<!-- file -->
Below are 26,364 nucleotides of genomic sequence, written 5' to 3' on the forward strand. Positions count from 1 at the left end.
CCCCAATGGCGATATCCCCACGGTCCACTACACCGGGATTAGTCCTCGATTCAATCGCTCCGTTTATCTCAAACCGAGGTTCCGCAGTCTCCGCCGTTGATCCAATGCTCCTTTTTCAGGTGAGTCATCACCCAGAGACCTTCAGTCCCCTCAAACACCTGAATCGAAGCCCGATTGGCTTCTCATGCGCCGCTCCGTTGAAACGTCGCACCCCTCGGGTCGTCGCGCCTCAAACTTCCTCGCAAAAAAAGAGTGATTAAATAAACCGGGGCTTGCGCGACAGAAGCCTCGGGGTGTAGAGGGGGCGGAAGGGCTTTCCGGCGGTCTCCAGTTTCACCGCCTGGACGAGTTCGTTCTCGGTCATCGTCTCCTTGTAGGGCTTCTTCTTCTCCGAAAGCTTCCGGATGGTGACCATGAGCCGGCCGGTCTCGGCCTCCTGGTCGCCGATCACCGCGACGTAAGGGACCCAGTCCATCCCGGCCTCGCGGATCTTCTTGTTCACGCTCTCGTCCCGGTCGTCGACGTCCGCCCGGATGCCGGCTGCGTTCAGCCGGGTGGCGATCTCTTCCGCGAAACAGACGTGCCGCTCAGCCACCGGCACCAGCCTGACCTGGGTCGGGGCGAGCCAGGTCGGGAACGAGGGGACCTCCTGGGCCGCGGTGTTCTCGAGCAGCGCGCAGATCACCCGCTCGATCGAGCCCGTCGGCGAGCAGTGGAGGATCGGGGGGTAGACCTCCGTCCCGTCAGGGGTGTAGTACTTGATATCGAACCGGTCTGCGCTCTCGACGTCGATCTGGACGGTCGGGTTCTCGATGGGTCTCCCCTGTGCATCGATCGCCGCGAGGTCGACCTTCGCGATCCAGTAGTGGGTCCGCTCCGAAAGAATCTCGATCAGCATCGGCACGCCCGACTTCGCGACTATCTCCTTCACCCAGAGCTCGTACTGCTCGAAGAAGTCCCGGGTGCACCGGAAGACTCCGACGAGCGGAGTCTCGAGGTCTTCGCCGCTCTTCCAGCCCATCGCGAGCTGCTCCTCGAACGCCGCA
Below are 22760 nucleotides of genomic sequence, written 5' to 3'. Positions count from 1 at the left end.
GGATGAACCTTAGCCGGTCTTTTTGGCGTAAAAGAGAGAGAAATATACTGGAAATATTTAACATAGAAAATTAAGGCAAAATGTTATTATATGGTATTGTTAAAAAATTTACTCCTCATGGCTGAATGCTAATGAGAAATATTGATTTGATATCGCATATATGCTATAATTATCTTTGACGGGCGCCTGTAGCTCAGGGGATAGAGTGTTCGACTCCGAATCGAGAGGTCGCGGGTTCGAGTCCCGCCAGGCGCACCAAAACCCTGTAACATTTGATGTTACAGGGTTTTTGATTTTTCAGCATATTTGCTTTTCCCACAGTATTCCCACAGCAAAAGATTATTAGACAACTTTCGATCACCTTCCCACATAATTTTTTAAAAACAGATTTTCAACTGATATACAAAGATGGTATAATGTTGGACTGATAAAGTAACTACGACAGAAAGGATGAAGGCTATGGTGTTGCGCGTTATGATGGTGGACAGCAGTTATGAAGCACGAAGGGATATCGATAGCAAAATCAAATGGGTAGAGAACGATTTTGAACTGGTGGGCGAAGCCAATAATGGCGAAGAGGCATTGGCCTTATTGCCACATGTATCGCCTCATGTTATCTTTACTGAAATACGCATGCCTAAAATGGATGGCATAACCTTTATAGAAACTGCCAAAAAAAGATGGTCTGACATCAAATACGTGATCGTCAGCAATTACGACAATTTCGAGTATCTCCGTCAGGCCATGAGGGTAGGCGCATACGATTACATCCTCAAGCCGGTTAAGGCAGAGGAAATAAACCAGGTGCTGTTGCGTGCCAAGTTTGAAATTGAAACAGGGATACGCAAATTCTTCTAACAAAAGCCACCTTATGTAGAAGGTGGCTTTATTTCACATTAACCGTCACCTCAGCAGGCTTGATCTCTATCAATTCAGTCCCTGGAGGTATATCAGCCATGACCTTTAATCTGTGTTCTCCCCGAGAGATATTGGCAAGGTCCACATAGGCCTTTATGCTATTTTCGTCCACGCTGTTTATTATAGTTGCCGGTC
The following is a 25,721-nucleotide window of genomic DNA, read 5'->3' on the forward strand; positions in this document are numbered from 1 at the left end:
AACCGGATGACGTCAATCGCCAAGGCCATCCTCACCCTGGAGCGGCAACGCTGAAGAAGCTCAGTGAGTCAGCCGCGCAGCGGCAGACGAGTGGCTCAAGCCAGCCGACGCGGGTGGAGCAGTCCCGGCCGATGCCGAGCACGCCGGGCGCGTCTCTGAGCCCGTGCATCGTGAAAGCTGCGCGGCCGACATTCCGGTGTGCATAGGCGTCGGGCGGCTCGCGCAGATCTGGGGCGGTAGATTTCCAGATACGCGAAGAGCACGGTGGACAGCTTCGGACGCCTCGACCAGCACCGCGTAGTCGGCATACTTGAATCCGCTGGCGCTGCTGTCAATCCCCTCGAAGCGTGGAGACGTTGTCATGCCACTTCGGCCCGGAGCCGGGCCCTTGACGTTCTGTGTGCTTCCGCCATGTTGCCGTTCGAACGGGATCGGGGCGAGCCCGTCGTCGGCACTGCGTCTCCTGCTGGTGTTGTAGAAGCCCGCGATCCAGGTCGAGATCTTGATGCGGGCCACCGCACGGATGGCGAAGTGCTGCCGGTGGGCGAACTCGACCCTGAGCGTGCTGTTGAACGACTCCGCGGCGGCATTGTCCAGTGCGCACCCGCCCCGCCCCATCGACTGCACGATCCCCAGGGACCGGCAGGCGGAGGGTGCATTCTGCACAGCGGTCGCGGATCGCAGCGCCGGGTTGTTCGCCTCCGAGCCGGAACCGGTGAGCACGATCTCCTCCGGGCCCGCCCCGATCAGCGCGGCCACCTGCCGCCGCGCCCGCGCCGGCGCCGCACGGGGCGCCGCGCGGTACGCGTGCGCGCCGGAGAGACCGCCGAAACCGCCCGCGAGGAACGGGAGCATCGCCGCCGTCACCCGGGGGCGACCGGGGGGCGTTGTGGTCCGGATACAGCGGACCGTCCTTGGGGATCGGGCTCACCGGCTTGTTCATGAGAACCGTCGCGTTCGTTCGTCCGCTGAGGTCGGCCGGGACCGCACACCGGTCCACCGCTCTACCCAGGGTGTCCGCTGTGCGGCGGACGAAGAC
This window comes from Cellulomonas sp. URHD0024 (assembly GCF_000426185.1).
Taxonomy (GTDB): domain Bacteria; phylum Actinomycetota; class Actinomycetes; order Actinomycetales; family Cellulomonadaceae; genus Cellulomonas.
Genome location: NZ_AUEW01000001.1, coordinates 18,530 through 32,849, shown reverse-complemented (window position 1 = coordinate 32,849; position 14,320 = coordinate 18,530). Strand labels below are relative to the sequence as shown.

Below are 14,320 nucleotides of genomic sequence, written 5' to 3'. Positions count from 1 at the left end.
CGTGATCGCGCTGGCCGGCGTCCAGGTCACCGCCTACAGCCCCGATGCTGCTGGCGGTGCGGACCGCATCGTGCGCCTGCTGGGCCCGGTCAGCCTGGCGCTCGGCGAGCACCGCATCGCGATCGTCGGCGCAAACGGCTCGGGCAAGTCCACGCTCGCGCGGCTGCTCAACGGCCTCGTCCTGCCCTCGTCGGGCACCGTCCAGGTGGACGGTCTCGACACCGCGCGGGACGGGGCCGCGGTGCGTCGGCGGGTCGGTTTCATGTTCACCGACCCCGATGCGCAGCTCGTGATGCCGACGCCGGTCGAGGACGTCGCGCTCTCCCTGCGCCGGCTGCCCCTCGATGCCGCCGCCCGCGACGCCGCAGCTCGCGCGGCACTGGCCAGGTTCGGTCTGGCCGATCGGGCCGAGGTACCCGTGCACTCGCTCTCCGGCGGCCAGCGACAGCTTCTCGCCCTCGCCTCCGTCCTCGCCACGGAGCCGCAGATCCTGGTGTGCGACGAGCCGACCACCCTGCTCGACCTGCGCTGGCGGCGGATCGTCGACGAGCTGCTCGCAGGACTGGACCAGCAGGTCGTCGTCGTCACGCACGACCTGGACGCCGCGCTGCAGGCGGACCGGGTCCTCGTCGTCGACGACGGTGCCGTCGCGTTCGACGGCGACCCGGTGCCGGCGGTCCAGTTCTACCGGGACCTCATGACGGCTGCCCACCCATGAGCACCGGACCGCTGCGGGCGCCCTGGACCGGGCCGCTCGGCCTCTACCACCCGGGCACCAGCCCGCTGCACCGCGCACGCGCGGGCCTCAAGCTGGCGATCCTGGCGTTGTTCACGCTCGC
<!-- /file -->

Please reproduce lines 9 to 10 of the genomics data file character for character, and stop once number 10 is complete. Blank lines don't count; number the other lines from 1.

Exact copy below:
Genome location: NZ_AUEW01000001.1, coordinates 18,530 through 32,849, shown reverse-complemented (window position 1 = coordinate 32,849; position 14,320 = coordinate 18,530). Strand labels below are relative to the sequence as shown.

Below are 14,320 nucleotides of genomic sequence, written 5' to 3'. Positions count from 1 at the left end.